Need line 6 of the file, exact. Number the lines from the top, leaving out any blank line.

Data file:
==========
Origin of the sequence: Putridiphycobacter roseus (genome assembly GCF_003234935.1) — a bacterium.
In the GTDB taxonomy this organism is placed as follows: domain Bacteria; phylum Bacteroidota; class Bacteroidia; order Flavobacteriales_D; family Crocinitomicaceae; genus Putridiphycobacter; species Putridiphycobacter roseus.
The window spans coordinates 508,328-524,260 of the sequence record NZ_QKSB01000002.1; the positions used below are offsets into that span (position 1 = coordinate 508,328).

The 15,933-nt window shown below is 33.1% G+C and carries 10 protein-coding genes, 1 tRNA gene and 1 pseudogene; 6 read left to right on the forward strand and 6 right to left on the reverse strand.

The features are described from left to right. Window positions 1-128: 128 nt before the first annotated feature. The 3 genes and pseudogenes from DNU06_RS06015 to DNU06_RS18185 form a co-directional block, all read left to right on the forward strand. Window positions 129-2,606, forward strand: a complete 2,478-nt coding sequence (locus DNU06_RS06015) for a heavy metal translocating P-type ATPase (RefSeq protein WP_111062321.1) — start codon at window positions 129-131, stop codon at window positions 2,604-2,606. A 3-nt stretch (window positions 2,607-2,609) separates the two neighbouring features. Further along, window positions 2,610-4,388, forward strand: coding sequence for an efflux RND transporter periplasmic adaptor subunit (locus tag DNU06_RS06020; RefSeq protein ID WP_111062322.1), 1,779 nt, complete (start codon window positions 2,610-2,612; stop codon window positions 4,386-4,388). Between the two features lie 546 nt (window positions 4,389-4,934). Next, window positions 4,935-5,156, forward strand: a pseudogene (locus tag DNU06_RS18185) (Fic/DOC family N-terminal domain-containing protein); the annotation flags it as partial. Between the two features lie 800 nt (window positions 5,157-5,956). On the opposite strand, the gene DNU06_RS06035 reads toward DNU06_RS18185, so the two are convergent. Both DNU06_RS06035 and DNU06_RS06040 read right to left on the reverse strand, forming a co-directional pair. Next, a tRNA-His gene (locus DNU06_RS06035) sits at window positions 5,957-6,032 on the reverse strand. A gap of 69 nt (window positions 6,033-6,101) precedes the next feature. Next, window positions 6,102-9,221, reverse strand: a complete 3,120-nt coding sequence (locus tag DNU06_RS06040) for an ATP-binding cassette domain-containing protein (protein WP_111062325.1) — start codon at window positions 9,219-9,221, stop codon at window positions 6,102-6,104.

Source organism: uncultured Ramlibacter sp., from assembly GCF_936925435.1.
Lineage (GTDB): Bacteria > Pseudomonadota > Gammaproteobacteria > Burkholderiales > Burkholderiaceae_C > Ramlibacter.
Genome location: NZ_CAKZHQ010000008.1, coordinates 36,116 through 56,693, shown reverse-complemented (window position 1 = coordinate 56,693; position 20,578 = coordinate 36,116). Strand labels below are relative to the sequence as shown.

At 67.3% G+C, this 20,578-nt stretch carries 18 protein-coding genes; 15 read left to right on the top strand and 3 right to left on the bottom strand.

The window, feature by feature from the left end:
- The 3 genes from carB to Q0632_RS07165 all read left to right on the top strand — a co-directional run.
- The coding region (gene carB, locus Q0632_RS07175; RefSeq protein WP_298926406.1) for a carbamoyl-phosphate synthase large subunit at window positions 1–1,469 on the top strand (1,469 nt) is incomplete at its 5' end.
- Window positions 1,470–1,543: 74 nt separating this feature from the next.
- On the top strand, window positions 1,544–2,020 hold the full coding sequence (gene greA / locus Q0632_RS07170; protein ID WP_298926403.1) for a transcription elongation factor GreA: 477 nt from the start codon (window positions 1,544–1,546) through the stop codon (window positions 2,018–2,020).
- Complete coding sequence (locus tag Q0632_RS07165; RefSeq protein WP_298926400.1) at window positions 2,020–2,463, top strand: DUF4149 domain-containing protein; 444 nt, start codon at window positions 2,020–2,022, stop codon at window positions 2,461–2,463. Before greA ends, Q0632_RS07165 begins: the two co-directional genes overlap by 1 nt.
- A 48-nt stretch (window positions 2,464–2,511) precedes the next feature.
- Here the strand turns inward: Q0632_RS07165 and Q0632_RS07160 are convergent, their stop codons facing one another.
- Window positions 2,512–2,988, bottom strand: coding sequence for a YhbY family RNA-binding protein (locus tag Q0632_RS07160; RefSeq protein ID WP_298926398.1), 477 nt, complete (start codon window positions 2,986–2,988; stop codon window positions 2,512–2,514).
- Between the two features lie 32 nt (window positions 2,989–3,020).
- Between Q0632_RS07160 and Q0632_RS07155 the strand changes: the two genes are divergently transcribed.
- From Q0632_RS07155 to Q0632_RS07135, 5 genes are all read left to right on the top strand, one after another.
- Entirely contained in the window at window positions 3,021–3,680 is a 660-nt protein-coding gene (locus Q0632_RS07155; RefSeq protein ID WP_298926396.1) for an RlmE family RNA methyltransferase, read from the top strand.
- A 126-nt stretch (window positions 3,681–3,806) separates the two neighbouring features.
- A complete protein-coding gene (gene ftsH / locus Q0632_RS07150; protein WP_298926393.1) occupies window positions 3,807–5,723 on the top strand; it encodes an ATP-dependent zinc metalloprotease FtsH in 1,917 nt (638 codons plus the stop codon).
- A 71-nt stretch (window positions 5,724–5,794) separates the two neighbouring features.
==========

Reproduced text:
Source organism: uncultured Ramlibacter sp., from assembly GCF_936925435.1.